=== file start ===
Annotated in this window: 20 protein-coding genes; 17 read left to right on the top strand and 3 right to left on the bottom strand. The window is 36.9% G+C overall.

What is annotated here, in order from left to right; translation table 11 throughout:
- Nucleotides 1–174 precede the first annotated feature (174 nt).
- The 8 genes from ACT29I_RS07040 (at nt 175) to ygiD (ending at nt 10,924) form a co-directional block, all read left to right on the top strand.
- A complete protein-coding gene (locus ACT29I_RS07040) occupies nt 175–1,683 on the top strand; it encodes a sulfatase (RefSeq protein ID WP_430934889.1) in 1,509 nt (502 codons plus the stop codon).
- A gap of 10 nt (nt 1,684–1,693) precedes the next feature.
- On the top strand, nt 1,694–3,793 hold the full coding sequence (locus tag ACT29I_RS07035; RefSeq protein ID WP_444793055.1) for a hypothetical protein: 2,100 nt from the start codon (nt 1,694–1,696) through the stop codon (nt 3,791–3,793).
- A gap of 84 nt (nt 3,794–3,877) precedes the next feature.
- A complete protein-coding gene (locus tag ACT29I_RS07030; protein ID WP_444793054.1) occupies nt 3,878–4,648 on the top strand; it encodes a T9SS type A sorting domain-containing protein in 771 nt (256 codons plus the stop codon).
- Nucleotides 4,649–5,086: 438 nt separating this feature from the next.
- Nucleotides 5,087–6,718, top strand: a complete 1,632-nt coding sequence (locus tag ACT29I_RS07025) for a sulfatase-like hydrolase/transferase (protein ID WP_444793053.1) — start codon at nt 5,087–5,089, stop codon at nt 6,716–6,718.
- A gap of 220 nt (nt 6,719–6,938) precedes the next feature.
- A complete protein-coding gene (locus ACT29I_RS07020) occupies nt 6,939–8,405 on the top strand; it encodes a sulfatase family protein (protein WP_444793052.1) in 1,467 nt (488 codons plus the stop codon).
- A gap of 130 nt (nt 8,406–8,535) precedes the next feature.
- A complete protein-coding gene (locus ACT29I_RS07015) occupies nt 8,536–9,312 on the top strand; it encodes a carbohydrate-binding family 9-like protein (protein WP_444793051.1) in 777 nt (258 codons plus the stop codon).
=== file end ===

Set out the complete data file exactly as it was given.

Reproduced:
Annotated in this window: 20 protein-coding genes; 17 read left to right on the top strand and 3 right to left on the bottom strand. The window is 36.9% G+C overall.

What is annotated here, in order from left to right; translation table 11 throughout:
- Nucleotides 1–174 precede the first annotated feature (174 nt).
- The 8 genes from ACT29I_RS07040 (at nt 175) to ygiD (ending at nt 10,924) form a co-directional block, all read left to right on the top strand.
- A complete protein-coding gene (locus ACT29I_RS07040) occupies nt 175–1,683 on the top strand; it encodes a sulfatase (RefSeq protein ID WP_430934889.1) in 1,509 nt (502 codons plus the stop codon).
- A gap of 10 nt (nt 1,684–1,693) precedes the next feature.
- On the top strand, nt 1,694–3,793 hold the full coding sequence (locus tag ACT29I_RS07035; RefSeq protein ID WP_444793055.1) for a hypothetical protein: 2,100 nt from the start codon (nt 1,694–1,696) through the stop codon (nt 3,791–3,793).
- A gap of 84 nt (nt 3,794–3,877) precedes the next feature.
- A complete protein-coding gene (locus tag ACT29I_RS07030; protein ID WP_444793054.1) occupies nt 3,878–4,648 on the top strand; it encodes a T9SS type A sorting domain-containing protein in 771 nt (256 codons plus the stop codon).
- Nucleotides 4,649–5,086: 438 nt separating this feature from the next.
- Nucleotides 5,087–6,718, top strand: a complete 1,632-nt coding sequence (locus tag ACT29I_RS07025) for a sulfatase-like hydrolase/transferase (protein ID WP_444793053.1) — start codon at nt 5,087–5,089, stop codon at nt 6,716–6,718.
- A gap of 220 nt (nt 6,719–6,938) precedes the next feature.
- A complete protein-coding gene (locus ACT29I_RS07020) occupies nt 6,939–8,405 on the top strand; it encodes a sulfatase family protein (protein WP_444793052.1) in 1,467 nt (488 codons plus the stop codon).
- A gap of 130 nt (nt 8,406–8,535) precedes the next feature.
- A complete protein-coding gene (locus ACT29I_RS07015) occupies nt 8,536–9,312 on the top strand; it encodes a carbohydrate-binding family 9-like protein (protein WP_444793051.1) in 777 nt (258 codons plus the stop codon).